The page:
UN welcomes report on Myanmar's Rakhine State
The United Nations has welcomed the release of a report on finding lasting solutions to the crisis in Rakhine State in Myanmar.
The western state has seen deadly clashes between Buddhist and Muslim communities.
The study follows a year of consultations by an Advisory Commission established by the government and chaired by former UN Secretary-General Kofi Annan.
It recommends "urgent and sustained action" aimed at preventing violence, maintaining peace and fostering reconciliation.
UN Spokesman Stephane Dujarric said the global body stands ready to support the authorities in implementing the recommendations.
"We welcome the release of the comprehensive report of the Advisory Commission on Rakhine State and take note of its emphasis on issues related to identity and citizenship, particularly its call for freedom of movement for all people, as well as the need to address the root causes of violence and reduce inter-communal violence. We look forward to reviewing the report's recommendations further. In the meantime, we would like to acknowledge again the significance of the Government's establishment of this Commission and the importance of its mandate to analyze the situation of all communities in Rakhine State and draft recommendations toward conflict prevention, reconciliation, institution building and long-term development, as well as humanitarian services."
"Sharp drop" in people fleeing embattled Iraqi city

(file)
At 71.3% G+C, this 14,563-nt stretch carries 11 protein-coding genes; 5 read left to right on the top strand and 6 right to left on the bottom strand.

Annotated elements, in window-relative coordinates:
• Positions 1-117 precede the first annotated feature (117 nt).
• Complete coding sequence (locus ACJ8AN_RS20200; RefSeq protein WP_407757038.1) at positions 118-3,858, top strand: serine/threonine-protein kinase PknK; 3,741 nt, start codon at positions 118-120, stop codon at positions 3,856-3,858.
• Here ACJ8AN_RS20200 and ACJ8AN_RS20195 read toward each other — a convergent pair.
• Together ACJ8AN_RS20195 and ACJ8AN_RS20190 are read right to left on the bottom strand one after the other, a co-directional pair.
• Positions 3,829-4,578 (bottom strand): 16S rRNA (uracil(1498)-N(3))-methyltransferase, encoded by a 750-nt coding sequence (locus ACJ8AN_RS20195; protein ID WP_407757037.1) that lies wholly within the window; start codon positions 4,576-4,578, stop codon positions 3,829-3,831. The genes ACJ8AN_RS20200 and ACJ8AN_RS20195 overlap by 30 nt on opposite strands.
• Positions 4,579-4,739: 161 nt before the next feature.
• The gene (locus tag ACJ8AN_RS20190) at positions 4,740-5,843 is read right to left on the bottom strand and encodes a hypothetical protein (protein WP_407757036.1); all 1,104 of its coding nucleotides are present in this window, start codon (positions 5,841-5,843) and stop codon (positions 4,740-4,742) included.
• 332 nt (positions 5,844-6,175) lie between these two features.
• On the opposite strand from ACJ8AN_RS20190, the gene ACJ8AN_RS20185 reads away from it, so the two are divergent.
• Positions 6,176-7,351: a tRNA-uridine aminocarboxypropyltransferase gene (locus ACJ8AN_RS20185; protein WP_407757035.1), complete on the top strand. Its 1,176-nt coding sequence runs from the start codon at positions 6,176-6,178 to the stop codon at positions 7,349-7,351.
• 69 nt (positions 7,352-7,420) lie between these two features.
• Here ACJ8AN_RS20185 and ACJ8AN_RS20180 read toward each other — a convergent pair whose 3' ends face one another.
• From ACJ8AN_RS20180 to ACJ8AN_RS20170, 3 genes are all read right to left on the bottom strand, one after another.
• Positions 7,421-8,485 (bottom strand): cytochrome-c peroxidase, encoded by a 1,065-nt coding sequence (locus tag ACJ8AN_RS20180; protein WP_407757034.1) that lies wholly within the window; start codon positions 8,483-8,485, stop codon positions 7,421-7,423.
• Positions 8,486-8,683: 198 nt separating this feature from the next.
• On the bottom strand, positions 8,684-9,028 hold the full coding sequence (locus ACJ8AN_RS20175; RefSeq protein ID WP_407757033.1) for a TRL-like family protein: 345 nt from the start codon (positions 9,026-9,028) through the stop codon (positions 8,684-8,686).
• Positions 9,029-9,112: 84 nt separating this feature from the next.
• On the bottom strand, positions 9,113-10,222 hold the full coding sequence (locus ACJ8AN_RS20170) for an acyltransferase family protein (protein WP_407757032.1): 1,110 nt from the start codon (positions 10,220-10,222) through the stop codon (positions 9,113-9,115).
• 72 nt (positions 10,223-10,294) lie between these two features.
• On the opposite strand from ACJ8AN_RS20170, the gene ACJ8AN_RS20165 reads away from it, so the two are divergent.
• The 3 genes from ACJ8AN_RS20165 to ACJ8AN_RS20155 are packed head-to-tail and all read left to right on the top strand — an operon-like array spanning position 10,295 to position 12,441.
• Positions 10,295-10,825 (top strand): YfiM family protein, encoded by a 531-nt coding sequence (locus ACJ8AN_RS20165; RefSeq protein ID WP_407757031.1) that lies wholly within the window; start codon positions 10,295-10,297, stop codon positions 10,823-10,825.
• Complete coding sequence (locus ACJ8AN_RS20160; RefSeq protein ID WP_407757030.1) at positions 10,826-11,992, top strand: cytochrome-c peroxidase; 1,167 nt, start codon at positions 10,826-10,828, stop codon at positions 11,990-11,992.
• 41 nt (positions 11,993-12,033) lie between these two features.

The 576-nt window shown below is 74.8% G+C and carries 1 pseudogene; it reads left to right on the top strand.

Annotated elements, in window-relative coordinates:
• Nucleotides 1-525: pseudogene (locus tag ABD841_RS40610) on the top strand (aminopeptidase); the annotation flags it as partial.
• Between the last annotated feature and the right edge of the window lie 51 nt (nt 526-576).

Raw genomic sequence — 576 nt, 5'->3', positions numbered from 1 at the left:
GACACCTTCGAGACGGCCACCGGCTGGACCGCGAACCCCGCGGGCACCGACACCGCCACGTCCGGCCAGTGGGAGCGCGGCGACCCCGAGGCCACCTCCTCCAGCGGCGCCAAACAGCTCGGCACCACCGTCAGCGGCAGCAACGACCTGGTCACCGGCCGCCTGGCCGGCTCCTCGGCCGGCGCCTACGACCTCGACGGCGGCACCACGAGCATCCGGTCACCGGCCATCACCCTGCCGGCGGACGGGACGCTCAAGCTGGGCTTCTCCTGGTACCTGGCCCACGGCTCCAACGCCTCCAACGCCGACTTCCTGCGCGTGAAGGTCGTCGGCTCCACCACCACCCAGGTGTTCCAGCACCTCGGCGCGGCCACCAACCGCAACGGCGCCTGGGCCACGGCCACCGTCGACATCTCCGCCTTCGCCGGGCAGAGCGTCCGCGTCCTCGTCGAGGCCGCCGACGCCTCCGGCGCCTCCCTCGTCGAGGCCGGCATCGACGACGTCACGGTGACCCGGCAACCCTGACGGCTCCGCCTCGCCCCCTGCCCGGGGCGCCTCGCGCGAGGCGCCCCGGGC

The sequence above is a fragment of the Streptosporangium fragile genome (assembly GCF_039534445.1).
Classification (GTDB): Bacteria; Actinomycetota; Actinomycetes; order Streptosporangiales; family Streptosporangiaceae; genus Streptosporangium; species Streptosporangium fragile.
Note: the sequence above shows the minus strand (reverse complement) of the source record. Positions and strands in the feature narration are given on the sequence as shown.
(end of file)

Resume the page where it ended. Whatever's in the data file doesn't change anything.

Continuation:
The number of people fleeing the Iraqi city of Telafar each day has dropped from 2,000 earlier this month to approximately 100, the UN humanitarian affairs office, OCHA, has reported.
An offensive is underway to liberate the northern city from the extremist group ISIL, also known as Daesh.
UN agencies have been assisting civilians who have made it to safe points outside the city.
"It is not clear whether this sharp drop is a reflection of the reduced population of Telafar or if civilians are unable to leave," the organization said on Thursday.
UN road safety envoy urges action to halt traffic deaths in Africa
African countries have been urged to do more to tackle road fatalities.
The call was made by the UN Secretary-General's Special Envoy for Road Safety, Jean Todt, speaking in Nigeria's capital, Abuja, on Thursday.
He pointed out that Africa has the world's highest rate of traffic-related deaths, with 35,000 people dying annually in Nigeria alone.
The envoy stressed that the Nigeria numbers could rise exponentially unless changes are made, underscoring the need for strong political will and good governance, among other recommendations.
Source: United Nations Radio